O, what a resounding chord! But don't let us stop to listen to it; let us get away!'

Her hurry is over as soon as they have passed out of the Close. They go arm-in-arm now, gravely and deliberately enough, along the old High-street, to the Nuns' House. At the gate, the street being within sight empty, Edwin bends down his face to Rosebud's.

She remonstrates, laughing, and is a childish schoolgirl again.

'Eddy, no! I'm too sticky to be kissed. But give me your hand, and I'll blow a kiss into that.'

He does so. She breathes a light breath into it and asks, retaining it and looking into it:-

'Now say, what do you see?'

'See, Rosa?'

'Why, I thought you Egyptian boys could look into a hand and see all sorts of phantoms. Can't you see a happy Future?'

For certain, neither of them sees a happy Present, as the gate opens and closes, and one goes in, and the other goes away.

CHAPTER IV--MR. SAPSEA

Accepting the Jackass as the type of self-sufficient stupidity and conceit--a custom, perhaps, like some few other customs, more conventional than fair--then the purest jackass in Cloisterham is Mr. Thomas Sapsea, Auctioneer.

Mr. Sapsea 'dresses at' the Dean; has been bowed to for the Dean, in mistake; has even been spoken to in the street as My Lord, under the impression that he was the Bishop come down unexpectedly, without his chaplain. Mr. Sapsea is very proud of this, and of his voice, and of his style. He has even (in selling landed property) tried the experiment of slightly intoning in his pulpit, to make himself more like what he takes to be the genuine ecclesiastical article. So, in ending a Sale by Public Auction, Mr. Sapsea finishes off with an air of bestowing a benediction on the assembled brokers, which leaves the real Dean--a modest and worthy gentleman--far behind.

Mr. Sapsea has many admirers; indeed, the proposition is carried by a large local majority, even including non-believers in his wisdom, that he is a credit to Cloisterham. He possesses the great qualities of being portentous and dull, and of having a roll in his speech, and another roll in his gait; not to mention a certain gravely flowing action with his hands, as if he were presently going to Confirm the individual with whom he holds discourse. Much nearer sixty years of age than fifty, with a flowing outline of stomach, and horizontal creases in his waistcoat; reputed to be rich; voting at elections in the strictly respectable interest; morally satisfied that nothing but he himself has grown since he was a baby; how can dunder-headed Mr. Sapsea be otherwise than a credit to Cloisterham, and society?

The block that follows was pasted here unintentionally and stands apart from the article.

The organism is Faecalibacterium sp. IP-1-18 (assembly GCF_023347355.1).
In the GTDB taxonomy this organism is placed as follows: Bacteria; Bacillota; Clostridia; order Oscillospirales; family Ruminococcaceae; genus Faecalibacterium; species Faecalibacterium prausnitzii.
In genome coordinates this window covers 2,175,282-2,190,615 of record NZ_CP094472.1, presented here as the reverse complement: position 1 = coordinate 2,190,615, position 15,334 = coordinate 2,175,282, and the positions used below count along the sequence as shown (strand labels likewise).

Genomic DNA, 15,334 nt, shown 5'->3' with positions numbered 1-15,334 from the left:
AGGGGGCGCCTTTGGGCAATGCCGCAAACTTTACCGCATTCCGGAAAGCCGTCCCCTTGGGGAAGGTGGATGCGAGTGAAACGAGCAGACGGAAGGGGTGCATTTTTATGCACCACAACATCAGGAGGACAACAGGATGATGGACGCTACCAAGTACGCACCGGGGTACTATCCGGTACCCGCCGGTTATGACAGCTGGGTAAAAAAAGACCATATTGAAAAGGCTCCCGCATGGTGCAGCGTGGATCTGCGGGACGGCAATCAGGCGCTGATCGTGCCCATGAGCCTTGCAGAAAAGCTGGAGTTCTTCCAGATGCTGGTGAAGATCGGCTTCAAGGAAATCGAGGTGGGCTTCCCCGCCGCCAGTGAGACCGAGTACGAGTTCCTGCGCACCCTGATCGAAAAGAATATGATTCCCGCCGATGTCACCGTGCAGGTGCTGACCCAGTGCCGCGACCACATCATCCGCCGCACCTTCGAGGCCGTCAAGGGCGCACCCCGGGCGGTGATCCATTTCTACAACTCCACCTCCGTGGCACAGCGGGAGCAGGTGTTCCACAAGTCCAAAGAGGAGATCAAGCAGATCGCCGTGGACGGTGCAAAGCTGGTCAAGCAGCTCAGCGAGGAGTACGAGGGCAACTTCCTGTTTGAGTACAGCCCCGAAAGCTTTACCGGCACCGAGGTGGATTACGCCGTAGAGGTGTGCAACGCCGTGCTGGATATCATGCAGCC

Mr. Sapsea's premises are in the High-street, over against the Nuns' House. They are of about the period of the Nuns' House, irregularly modernised here and there, as steadily deteriorating generations found, more and more, that they preferred air and light to Fever and the Plague. Over the doorway is a wooden effigy, about half life-size, representing Mr. Sapsea's father, in a curly wig and toga, in the act of selling. The chastity of the idea, and the natural appearance of the little finger, hammer, and pulpit, have been much admired.

Mr. Sapsea sits in his dull ground-floor sitting-room, giving first on his paved back yard; and then on his railed-off garden. Mr. Sapsea has a bottle of port wine on a table before the fire--the fire is an early luxury, but pleasant on the cool, chilly autumn evening--and is characteristically attended by his portrait, his eight-day clock, and his weather-glass. Characteristically, because he would uphold himself against mankind, his weather-glass against weather, and his clock against time.

By Mr. Sapsea's side on the table are a writing-desk and writing materials. Glancing at a scrap of manuscript, Mr. Sapsea reads it to himself with a lofty air, and then, slowly pacing the room with his thumbs in the arm-holes of his waistcoat, repeats it from memory: so internally, though with much dignity, that the word 'Ethelinda' is alone audible.

Charles Dickens
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